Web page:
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L. Battenhausen

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Leo J. Battenhausen

Leo Battenhausen


Leo J. Battenhausen

In his ground-breaking and controversial upcoming book, ‘Socialcide: How America is Loving Itself to Death’, Leo J. Battenhausen shows the other side of the American Dream – one where individuals are so obsessed with themselves that emotional and social problems have taken on a destructive new aggression. By exposing the problem through a unique fusion of social and psychological observations, Battenhausen hopes that citizens will stop committing ‘Socialcide’ and rebuild themselves into a race that is a model for global dignity and respect. 

For Immediate Release Roselle Park, NJ – There’s no way to sugar-coat the conclusions of Licensed Clinical Social Worker, Leo J. Battenhausen; Americans have become so obsessed with themselves that their country’s once-great bedrock of dignity and respect is crumbling from underneath them. Childhood social problems prevail at record levels, crime is becoming more heinous and the average American is now just a deranged sociopathic shadow of their former self. 

Battenhausen calls this shift ‘Socialcide’. In his new book, ‘Socialcide: How America is Loving Itself to Death’, he presents this fatal problem in its true light, while urging all Americans to change and make their nation great once again. 

Synopsis: What happens to a society when common courtesy, values, morals and kindness are not merely disregarded, but considered old-fashioned and outdated? Why are more and more children being diagnosed with social and emotional disorders today than ever before in history? When has true face-to-face communication become unwanted and obsolete? Where has America's sense of decency and honor gone over the past 35 years? Why do we find humor and entertainment at the expense of others' dignity and innocence? 

The words "narcissism; "sociopath" and "psychopath" are thrown around on television daily in describing those responsible for heinous acts of school shootings, murder, rape and child abuse. 'Narcissist" is currently one of the most searched words on the World Wide Web. Meanwhile, the field of Psychology wants to eliminate "Narcissistic Personality Disorder" from its references. When children are becoming less willing to leam, work or take responsibility for their actions, and parents are "too busy" to enforce morals and consequences when raising their children, we have a social problem. Socialcide is destroying families, marriages and true love. The media manipulates us, technology corrupts us, and spiritual warfare remains undetected to the naked eye because of it. America is Loving Itself to Death and Socialcide explains why.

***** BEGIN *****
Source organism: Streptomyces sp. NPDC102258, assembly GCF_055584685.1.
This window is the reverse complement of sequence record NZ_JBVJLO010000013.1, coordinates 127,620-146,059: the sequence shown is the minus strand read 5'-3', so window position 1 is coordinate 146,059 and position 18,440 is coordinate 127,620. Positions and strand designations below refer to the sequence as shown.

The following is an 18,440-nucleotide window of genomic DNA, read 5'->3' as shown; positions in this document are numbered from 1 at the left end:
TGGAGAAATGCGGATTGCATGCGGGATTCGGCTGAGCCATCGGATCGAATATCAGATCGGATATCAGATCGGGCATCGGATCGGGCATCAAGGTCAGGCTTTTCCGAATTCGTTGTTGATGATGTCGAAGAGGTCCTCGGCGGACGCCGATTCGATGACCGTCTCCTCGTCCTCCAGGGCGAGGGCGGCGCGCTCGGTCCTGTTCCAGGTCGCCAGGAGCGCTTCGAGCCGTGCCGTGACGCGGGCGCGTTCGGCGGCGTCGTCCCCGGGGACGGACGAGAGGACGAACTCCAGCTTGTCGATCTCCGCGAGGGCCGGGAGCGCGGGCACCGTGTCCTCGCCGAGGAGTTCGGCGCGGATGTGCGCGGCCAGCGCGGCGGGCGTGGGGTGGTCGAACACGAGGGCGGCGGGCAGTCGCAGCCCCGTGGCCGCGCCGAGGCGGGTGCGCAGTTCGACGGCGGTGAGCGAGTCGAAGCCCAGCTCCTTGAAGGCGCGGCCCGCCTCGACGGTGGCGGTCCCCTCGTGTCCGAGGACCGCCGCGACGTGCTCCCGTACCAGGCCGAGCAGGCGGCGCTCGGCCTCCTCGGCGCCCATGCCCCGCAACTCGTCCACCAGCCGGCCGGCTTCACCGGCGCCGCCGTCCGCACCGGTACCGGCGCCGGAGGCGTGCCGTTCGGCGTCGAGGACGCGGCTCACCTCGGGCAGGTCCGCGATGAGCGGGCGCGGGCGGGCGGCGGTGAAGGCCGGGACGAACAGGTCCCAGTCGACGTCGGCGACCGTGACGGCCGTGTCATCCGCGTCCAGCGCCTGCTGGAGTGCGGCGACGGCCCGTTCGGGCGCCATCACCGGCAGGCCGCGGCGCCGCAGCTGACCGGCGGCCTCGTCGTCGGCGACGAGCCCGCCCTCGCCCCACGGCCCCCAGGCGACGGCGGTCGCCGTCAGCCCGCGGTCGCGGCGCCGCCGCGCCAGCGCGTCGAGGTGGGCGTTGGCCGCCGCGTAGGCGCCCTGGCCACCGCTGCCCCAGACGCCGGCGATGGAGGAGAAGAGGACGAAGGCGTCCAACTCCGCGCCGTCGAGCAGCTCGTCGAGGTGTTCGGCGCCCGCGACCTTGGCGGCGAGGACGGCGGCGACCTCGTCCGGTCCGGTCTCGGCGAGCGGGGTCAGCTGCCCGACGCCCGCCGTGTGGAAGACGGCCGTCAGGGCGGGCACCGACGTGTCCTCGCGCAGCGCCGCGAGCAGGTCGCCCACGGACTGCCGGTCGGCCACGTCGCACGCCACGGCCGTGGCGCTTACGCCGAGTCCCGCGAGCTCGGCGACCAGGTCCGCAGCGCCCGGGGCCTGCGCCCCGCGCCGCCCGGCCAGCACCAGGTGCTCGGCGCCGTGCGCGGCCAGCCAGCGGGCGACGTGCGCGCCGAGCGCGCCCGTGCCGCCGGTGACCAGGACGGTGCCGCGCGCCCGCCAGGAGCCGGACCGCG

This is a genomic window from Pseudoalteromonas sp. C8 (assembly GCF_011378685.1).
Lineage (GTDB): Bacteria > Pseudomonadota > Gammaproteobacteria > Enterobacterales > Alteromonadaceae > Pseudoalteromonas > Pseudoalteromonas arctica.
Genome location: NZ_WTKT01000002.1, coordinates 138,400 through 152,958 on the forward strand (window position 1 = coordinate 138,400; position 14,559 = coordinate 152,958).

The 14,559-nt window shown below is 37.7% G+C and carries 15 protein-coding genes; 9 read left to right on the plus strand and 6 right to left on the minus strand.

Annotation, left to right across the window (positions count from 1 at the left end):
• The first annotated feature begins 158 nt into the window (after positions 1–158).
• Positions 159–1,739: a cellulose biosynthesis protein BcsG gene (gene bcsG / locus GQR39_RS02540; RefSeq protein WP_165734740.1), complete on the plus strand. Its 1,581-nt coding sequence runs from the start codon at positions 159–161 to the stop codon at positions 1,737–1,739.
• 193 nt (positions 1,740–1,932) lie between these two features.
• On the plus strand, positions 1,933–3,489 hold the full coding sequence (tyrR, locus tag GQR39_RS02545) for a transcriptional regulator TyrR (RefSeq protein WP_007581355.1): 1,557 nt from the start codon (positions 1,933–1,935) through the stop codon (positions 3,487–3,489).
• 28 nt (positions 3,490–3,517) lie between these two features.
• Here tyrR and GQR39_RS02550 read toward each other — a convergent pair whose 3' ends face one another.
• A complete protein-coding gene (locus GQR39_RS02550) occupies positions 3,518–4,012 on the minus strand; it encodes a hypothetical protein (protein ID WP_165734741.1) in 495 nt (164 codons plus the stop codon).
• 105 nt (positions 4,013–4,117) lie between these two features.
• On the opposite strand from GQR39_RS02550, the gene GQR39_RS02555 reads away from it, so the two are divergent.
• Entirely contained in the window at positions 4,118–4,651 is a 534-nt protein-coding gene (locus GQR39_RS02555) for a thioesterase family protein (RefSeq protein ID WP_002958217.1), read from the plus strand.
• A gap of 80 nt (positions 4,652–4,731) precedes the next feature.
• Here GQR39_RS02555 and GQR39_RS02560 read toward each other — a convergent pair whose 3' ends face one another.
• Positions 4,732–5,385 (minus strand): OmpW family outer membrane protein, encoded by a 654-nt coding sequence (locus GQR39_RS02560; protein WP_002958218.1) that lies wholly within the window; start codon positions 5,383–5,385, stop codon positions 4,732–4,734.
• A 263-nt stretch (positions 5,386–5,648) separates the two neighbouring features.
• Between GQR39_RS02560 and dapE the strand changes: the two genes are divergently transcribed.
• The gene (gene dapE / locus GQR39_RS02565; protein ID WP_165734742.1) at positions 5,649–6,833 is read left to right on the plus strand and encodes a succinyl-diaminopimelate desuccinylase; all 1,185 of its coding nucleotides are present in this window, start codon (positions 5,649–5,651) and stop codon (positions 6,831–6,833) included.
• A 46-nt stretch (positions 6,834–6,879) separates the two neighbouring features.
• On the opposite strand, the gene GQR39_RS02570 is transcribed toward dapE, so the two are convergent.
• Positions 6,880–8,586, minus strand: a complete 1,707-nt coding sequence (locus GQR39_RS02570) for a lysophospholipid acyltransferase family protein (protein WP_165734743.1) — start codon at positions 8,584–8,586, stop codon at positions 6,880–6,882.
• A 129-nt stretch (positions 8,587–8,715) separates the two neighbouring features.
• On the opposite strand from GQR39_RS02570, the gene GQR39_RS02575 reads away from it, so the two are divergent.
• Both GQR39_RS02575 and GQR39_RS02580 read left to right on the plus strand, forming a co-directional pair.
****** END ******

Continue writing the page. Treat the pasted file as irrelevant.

“The truth is that, if America continues to ignore the evil behaviors of so many, we risk losing everything that brought us together in the first place,” explains Battenhausen. “We urgently need to return to a culture of dignity and respect, while being aware that the technology apparently taking us into the future is actually causing us to regress.”

 Continuing, “It’s also time that we regained our confidence in spirituality and the existence of a higher power. It appears that we can’t just look after ourselves.” 

Early reviews for the book have been extremely positive. New York Times bestselling author, Shanna Hogan, comments, “In Socialcide author Leo J. Battenhausen has put together a compelling examination of the American epidemic of extreme narcissism that has invaded society. Battenhausen's engrossing account of this dangerous trend is thought-provoking and paints a scary picture of the impact of the trend. How dangerous is America's obsession with self-absorption? Perhaps "selfies" are just the latest example of how full of one's self one can get." 

Dr. Edward M. Merski adds, “A relevant and realistic connection between the fields of psychology and theology. Some personalities fall short of scientific explanation or reason. Battenhausen combines the spiritual and psychological to effectively explain America's growing love of self, its dangers and where it has come from.”

Leo J. Battenhausen